When Zdenek Turek left the central bank of Czechoslovakia in 1991 to join Citi’s newly opened Prague office, the local banking market was almost non-existent.
“There was no customer service to speak of, and know how was very low when it came to banking products,” he says. “Culture, risk management – everything had yet to be built.”
Of course, early pioneers such as Citi did not have the Czech market to themselves for long.
“The decisive moment was when the large state-owned banks were sold to foreign players like Erste and Société Générale,” says Turek.
“Lenders which had been lagging in quality of service became forceful competitors, and the rest of the market that didn’t make acquisitions had to up their game and build scale, or pull back.”
Citi responded to the challenge. Over the following two decades it built up successful corporate banking businesses across central Europe, serving multinational and local companies. Initially, inward investment was concentrated in the manufacturing sector.
Shift in focus
More recently, however, rising labour market pressures have prompted a shift in focus.
“The simpler jobs are moving further east, or falling to automation and new technologies – but that’s good,” says Turek. “You don’t want central Europe to be forever an assembly line for industrial companies from the west.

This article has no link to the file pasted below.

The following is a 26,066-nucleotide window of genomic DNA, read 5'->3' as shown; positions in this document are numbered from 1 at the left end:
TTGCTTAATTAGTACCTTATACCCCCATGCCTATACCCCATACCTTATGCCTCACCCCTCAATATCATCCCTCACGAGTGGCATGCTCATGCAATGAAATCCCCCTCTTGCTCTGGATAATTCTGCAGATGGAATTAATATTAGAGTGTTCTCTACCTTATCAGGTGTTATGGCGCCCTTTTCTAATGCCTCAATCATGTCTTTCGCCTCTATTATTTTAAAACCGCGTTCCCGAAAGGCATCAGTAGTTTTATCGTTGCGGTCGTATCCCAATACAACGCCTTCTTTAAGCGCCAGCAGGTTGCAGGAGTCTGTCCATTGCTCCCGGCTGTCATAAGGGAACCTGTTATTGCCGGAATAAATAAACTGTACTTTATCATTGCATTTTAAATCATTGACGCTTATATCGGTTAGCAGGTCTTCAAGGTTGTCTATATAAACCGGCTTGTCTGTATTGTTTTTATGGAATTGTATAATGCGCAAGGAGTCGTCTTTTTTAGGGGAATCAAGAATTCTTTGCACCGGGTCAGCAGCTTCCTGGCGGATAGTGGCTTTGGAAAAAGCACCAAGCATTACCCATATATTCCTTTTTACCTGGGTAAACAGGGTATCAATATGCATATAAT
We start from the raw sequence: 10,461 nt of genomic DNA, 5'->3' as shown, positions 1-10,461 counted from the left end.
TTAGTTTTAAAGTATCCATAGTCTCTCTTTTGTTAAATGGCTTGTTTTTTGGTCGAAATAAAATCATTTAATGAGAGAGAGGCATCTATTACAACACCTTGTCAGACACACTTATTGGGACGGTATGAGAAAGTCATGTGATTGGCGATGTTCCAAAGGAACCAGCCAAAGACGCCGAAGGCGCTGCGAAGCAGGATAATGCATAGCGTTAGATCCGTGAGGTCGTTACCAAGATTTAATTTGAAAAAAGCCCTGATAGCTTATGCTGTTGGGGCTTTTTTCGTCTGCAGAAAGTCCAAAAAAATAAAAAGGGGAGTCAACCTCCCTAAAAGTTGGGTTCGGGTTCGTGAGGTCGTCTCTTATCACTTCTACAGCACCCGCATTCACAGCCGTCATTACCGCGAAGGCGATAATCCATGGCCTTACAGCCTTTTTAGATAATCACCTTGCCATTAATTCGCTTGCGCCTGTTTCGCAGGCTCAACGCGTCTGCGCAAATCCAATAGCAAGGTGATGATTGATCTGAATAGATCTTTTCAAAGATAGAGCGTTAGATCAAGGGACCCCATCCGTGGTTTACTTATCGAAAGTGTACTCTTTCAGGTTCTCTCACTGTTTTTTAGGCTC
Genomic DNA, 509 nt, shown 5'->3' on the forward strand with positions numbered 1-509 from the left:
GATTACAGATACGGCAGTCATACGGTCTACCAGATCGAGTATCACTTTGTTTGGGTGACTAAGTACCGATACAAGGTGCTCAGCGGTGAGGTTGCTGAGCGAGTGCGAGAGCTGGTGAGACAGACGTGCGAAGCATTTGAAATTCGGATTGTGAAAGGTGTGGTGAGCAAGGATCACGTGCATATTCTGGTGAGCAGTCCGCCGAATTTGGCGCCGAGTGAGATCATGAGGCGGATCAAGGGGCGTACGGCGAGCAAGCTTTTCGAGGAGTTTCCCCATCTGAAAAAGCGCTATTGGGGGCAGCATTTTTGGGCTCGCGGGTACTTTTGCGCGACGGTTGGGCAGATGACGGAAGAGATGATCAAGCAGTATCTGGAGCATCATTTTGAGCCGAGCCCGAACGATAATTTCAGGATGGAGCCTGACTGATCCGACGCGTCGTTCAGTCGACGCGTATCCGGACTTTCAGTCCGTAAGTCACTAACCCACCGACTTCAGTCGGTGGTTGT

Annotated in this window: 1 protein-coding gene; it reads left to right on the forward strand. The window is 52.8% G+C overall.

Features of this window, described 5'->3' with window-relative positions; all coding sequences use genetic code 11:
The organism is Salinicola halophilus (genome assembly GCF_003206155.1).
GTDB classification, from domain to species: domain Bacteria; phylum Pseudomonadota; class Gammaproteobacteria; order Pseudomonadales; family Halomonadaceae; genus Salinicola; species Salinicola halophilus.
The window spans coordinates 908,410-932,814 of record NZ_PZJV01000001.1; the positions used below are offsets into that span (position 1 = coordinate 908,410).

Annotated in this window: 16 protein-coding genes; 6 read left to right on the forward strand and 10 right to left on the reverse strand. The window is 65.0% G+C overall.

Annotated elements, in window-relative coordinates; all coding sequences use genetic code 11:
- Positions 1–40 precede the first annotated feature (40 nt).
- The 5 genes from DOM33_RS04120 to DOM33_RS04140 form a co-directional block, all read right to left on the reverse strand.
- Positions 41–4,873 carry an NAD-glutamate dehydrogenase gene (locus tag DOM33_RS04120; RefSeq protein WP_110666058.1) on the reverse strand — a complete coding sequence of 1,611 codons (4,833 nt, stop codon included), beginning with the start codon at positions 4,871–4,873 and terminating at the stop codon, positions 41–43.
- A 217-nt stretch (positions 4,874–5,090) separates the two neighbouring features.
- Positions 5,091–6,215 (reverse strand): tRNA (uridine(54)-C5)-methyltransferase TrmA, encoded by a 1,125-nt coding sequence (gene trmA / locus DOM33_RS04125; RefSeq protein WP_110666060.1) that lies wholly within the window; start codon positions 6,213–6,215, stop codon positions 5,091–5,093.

“The new wave of investment is more knowledge-based. Companies from western Europe and beyond are establishing call centres and treasury centres across the region. It doesn’t attract the same attention as Jaguar opening a new factory, but in the long run it’s better because it’s more granular and more resistant to the economic cycle.”
It also offers opportunities for global banks such as Citi.
“These centres require a very specific set of products – cash management, trade and trade finance, foreign exchange and markets,” says Turek.
The increasing appetite of central European companies for international expansion also plays to Citi’s strengths, as does the recent emergence of e-commerce as a growth sector in the region.
“Some of these companies are expanding very fast,” says Turek. “They want to sell around Europe and worldwide, and they want to minimize the cost of financial management because they are focused on new products and innovation.”
He believes this type of specialization – by sectors and products – is essential for banks in central Europe today.
“Banks need to think really hard about where they can add value,” he says. “I don’t think everyone can do everything anymore.”